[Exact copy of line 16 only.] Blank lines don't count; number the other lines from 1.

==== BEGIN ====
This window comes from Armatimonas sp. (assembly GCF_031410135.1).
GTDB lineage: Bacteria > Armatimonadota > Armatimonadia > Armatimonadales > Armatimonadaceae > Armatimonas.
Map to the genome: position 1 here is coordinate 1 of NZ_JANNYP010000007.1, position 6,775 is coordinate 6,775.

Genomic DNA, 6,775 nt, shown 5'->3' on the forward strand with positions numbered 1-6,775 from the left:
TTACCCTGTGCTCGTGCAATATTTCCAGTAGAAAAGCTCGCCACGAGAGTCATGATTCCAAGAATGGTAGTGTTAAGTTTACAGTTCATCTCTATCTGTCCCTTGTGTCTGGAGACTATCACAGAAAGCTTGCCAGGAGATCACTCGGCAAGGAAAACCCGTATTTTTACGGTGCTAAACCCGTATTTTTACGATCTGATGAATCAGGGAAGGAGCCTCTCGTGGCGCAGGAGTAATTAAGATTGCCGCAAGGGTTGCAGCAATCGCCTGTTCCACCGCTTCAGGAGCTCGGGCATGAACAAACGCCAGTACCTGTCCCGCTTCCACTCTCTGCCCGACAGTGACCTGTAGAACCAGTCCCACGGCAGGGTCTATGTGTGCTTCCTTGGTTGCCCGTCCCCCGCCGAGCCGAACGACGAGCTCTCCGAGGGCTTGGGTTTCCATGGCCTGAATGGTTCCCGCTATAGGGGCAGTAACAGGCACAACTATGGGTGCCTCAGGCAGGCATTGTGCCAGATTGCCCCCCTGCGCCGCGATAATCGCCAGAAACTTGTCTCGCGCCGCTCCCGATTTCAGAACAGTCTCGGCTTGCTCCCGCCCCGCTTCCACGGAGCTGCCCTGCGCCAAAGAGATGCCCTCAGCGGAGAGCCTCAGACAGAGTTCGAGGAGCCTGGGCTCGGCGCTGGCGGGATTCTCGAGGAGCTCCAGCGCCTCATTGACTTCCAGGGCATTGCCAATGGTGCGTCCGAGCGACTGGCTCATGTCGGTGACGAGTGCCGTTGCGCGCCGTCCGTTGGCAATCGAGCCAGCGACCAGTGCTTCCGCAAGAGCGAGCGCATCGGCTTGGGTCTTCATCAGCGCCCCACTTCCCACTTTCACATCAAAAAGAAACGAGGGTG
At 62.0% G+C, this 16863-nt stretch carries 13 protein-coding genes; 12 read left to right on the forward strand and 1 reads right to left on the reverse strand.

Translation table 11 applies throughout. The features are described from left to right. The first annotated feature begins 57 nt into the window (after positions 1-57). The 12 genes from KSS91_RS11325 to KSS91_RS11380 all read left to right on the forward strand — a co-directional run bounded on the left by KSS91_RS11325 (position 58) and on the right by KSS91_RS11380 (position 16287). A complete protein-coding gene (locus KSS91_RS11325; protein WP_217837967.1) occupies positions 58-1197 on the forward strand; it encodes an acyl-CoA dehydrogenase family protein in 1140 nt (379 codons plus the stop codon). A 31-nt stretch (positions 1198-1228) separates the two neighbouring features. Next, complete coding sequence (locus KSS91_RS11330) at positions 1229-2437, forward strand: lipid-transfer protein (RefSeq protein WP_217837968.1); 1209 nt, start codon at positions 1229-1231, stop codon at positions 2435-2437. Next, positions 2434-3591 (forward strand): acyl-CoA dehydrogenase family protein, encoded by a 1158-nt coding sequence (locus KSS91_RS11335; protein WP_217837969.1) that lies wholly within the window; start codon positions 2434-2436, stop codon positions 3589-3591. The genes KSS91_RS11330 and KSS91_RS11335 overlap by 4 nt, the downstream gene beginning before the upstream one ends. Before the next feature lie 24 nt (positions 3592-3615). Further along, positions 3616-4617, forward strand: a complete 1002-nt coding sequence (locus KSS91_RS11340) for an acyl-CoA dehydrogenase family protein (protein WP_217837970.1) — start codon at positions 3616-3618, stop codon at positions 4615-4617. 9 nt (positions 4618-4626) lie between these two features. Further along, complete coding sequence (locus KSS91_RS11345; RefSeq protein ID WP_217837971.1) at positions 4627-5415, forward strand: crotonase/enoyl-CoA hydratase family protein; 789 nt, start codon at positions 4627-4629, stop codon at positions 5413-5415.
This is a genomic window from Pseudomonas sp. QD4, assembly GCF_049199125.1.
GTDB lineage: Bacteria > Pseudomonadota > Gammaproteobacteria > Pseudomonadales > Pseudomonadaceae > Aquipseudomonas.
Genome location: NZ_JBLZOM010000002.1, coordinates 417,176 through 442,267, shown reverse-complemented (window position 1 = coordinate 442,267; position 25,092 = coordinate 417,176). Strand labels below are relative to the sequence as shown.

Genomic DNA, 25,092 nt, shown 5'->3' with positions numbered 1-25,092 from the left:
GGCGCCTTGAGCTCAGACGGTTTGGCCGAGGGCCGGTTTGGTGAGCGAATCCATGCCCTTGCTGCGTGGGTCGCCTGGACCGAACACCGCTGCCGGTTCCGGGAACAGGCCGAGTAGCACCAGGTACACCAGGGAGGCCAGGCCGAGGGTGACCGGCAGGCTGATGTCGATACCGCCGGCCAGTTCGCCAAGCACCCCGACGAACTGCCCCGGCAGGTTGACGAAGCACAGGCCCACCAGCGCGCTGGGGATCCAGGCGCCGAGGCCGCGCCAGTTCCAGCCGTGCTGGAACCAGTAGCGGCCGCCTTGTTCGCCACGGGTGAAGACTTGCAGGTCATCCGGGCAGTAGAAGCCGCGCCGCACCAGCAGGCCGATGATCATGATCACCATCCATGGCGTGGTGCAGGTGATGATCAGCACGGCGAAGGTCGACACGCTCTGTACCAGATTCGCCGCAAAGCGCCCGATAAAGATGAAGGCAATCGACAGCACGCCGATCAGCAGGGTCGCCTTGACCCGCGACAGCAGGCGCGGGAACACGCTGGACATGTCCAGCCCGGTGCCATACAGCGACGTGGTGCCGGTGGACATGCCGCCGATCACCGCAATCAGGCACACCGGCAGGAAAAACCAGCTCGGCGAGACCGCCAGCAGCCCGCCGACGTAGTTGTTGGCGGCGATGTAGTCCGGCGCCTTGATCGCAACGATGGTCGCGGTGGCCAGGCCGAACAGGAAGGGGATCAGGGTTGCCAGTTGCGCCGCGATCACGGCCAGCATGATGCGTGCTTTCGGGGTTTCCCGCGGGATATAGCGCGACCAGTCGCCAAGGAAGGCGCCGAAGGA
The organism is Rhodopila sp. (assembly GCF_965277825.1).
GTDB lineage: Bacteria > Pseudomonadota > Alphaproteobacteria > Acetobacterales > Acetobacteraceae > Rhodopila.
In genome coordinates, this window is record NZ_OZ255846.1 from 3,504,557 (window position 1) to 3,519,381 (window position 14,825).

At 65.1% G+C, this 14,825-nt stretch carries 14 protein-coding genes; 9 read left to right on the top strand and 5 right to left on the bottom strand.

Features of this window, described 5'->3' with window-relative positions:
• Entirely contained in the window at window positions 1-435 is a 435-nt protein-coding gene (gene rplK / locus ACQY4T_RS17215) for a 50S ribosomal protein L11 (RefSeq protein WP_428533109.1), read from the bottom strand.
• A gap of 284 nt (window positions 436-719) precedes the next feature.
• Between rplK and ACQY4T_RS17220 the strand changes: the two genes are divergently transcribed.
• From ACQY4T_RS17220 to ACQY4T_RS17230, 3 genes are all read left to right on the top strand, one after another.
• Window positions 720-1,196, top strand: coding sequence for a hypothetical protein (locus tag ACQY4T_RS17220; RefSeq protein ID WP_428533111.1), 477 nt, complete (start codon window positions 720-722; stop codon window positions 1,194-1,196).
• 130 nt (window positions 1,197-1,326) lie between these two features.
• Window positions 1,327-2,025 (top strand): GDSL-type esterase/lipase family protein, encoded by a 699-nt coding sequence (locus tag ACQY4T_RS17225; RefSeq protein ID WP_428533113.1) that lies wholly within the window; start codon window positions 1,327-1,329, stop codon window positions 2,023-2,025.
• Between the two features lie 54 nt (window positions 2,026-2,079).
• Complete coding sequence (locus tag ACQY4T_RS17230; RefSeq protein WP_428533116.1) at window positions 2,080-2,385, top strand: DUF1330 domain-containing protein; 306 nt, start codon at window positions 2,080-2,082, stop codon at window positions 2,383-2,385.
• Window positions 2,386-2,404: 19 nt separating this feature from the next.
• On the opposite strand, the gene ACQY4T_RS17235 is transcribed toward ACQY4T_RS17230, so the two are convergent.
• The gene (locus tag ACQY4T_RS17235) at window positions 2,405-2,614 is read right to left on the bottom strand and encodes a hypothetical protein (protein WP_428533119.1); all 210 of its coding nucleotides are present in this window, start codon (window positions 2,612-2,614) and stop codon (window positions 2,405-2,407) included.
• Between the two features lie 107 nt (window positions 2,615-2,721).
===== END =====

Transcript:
At 65.1% G+C, this 14,825-nt stretch carries 14 protein-coding genes; 9 read left to right on the top strand and 5 right to left on the bottom strand.